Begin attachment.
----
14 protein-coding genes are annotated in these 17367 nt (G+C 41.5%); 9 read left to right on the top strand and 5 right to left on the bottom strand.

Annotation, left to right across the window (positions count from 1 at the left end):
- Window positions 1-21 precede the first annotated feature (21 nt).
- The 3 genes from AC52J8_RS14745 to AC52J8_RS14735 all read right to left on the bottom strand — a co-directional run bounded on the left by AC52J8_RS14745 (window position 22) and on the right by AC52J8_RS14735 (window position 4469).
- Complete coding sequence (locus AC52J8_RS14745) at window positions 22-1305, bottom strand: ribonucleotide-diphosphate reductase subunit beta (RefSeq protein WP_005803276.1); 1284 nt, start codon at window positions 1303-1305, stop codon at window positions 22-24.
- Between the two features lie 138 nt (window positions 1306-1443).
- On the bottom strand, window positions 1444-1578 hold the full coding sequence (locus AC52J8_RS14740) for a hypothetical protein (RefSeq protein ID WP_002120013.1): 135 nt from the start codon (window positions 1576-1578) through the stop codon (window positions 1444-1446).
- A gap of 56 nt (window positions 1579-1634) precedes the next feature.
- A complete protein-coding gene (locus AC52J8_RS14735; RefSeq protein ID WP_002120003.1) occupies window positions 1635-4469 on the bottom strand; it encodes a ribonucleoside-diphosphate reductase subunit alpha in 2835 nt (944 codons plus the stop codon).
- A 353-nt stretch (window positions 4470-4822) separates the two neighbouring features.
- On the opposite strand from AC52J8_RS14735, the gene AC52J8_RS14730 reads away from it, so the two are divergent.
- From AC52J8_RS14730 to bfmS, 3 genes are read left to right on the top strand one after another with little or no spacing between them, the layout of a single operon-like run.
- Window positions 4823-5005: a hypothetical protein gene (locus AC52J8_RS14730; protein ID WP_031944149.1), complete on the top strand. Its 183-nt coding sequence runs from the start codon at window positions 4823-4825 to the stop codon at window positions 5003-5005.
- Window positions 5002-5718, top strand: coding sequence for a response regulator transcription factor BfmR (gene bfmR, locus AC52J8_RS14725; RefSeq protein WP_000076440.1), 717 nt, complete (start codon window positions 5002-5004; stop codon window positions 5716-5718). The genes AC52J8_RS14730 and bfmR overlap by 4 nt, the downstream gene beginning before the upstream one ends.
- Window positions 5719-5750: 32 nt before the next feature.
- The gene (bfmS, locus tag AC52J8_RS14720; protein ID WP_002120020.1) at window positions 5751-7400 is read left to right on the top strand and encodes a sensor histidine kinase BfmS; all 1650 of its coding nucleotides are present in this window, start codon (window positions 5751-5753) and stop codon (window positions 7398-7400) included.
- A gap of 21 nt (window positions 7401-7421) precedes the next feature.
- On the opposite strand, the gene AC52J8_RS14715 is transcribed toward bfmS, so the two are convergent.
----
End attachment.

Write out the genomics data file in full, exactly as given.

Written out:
14 protein-coding genes are annotated in these 17367 nt (G+C 41.5%); 9 read left to right on the top strand and 5 right to left on the bottom strand.

Annotation, left to right across the window (positions count from 1 at the left end):
- Window positions 1-21 precede the first annotated feature (21 nt).
- The 3 genes from AC52J8_RS14745 to AC52J8_RS14735 all read right to left on the bottom strand — a co-directional run bounded on the left by AC52J8_RS14745 (window position 22) and on the right by AC52J8_RS14735 (window position 4469).
- Complete coding sequence (locus AC52J8_RS14745) at window positions 22-1305, bottom strand: ribonucleotide-diphosphate reductase subunit beta (RefSeq protein WP_005803276.1); 1284 nt, start codon at window positions 1303-1305, stop codon at window positions 22-24.
- Between the two features lie 138 nt (window positions 1306-1443).
- On the bottom strand, window positions 1444-1578 hold the full coding sequence (locus AC52J8_RS14740) for a hypothetical protein (RefSeq protein ID WP_002120013.1): 135 nt from the start codon (window positions 1576-1578) through the stop codon (window positions 1444-1446).
- A gap of 56 nt (window positions 1579-1634) precedes the next feature.
- A complete protein-coding gene (locus AC52J8_RS14735; RefSeq protein ID WP_002120003.1) occupies window positions 1635-4469 on the bottom strand; it encodes a ribonucleoside-diphosphate reductase subunit alpha in 2835 nt (944 codons plus the stop codon).
- A 353-nt stretch (window positions 4470-4822) separates the two neighbouring features.
- On the opposite strand from AC52J8_RS14735, the gene AC52J8_RS14730 reads away from it, so the two are divergent.
- From AC52J8_RS14730 to bfmS, 3 genes are read left to right on the top strand one after another with little or no spacing between them, the layout of a single operon-like run.
- Window positions 4823-5005: a hypothetical protein gene (locus AC52J8_RS14730; protein ID WP_031944149.1), complete on the top strand. Its 183-nt coding sequence runs from the start codon at window positions 4823-4825 to the stop codon at window positions 5003-5005.
- Window positions 5002-5718, top strand: coding sequence for a response regulator transcription factor BfmR (gene bfmR, locus AC52J8_RS14725; RefSeq protein WP_000076440.1), 717 nt, complete (start codon window positions 5002-5004; stop codon window positions 5716-5718). The genes AC52J8_RS14730 and bfmR overlap by 4 nt, the downstream gene beginning before the upstream one ends.
- Window positions 5719-5750: 32 nt before the next feature.
- The gene (bfmS, locus tag AC52J8_RS14720; protein ID WP_002120020.1) at window positions 5751-7400 is read left to right on the top strand and encodes a sensor histidine kinase BfmS; all 1650 of its coding nucleotides are present in this window, start codon (window positions 5751-5753) and stop codon (window positions 7398-7400) included.
- A gap of 21 nt (window positions 7401-7421) precedes the next feature.
- On the opposite strand, the gene AC52J8_RS14715 is transcribed toward bfmS, so the two are convergent.